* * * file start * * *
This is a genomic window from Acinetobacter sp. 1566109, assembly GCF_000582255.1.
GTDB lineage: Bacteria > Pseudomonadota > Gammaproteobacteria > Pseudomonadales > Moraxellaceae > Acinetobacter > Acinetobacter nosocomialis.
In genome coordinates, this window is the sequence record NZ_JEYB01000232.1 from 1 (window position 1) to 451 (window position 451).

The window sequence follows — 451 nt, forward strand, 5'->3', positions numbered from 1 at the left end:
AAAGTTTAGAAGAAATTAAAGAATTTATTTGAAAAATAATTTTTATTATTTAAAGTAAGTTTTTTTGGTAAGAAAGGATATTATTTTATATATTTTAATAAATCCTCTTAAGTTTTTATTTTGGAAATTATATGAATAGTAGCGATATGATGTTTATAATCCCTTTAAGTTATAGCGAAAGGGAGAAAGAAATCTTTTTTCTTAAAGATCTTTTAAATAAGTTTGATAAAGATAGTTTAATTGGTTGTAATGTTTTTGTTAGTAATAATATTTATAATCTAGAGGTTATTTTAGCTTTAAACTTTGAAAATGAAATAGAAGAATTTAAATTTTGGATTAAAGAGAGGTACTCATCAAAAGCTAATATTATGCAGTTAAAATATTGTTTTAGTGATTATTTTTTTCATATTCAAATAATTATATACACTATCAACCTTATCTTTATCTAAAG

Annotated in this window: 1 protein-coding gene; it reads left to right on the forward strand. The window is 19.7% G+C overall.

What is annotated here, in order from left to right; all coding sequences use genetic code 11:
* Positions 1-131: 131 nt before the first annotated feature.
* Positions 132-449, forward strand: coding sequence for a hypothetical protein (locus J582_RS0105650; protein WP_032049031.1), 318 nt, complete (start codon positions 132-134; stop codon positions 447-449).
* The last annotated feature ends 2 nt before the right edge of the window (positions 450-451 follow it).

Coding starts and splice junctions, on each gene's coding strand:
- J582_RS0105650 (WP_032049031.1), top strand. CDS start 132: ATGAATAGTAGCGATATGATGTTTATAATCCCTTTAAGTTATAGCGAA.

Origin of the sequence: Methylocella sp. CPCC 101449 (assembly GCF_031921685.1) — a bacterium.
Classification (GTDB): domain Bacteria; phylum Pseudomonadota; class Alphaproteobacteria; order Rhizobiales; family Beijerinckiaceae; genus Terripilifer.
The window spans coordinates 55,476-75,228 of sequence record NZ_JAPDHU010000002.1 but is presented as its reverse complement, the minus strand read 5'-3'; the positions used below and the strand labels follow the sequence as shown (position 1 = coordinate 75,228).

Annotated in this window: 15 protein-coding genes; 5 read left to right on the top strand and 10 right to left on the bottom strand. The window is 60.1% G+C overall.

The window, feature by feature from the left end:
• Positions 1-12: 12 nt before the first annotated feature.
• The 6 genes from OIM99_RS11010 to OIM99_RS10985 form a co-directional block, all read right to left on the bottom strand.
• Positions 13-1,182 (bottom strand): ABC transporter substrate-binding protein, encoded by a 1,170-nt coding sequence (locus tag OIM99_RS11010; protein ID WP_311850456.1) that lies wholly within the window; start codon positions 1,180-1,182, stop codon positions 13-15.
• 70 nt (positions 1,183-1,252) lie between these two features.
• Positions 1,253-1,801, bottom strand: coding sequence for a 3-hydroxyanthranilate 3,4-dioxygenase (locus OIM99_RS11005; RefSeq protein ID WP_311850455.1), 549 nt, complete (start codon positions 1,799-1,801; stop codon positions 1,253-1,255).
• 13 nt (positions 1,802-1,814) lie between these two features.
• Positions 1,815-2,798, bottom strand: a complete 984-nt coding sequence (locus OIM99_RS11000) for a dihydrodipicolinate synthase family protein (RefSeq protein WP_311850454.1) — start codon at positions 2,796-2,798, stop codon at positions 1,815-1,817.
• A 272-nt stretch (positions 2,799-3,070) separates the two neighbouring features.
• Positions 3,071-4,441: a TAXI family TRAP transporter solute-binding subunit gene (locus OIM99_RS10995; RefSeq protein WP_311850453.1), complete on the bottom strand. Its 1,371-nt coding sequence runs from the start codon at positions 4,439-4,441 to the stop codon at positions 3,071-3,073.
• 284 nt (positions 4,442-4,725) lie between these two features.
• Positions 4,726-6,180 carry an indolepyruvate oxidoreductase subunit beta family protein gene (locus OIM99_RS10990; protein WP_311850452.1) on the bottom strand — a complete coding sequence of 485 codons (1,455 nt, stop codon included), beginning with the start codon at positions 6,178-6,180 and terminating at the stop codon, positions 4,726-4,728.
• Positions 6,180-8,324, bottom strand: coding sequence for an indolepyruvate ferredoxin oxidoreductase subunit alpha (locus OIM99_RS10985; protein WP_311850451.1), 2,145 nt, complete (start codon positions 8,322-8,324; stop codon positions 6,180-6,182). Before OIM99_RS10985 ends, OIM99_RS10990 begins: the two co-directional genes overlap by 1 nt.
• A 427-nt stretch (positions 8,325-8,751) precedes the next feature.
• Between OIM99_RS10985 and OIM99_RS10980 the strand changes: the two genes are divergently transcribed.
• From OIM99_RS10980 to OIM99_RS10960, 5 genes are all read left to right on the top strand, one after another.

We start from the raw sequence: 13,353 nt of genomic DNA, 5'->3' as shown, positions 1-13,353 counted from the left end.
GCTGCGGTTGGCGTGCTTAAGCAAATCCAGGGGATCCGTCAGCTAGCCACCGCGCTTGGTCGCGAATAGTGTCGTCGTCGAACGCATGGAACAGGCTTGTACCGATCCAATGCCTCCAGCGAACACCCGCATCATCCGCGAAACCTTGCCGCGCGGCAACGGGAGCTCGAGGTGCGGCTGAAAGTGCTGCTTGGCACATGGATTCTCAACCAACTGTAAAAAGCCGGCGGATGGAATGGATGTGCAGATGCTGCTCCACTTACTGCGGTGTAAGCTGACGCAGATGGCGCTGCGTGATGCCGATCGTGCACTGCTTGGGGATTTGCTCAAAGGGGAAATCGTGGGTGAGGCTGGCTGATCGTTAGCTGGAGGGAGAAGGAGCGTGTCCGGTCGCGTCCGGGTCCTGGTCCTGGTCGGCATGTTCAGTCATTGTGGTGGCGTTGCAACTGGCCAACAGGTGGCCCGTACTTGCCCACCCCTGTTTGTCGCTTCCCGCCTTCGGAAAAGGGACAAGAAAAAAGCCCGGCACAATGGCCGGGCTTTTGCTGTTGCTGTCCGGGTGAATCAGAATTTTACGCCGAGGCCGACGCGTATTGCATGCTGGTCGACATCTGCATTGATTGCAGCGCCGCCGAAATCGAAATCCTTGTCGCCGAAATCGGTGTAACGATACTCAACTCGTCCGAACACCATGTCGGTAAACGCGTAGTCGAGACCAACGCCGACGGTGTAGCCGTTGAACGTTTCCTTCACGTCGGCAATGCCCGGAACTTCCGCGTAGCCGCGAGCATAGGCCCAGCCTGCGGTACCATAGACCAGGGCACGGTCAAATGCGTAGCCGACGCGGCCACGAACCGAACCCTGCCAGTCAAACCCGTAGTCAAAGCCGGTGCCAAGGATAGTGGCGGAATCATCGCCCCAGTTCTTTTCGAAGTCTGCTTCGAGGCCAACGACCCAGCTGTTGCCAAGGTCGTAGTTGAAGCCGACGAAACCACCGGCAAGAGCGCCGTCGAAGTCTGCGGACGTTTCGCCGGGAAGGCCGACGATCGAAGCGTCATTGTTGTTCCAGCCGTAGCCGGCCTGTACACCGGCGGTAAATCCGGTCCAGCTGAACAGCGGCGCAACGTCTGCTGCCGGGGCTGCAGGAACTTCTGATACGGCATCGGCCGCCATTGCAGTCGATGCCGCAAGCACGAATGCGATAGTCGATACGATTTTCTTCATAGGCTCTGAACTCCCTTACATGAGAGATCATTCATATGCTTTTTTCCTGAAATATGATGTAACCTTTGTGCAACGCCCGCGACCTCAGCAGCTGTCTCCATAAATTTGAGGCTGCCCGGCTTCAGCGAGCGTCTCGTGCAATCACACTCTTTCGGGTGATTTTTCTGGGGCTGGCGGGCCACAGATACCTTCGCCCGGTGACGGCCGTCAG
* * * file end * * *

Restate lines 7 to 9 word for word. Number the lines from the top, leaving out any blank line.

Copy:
What is annotated here, in order from left to right; all coding sequences use genetic code 11:
* Positions 1-131: 131 nt before the first annotated feature.
* Positions 132-449, forward strand: coding sequence for a hypothetical protein (locus J582_RS0105650; protein WP_032049031.1), 318 nt, complete (start codon positions 132-134; stop codon positions 447-449).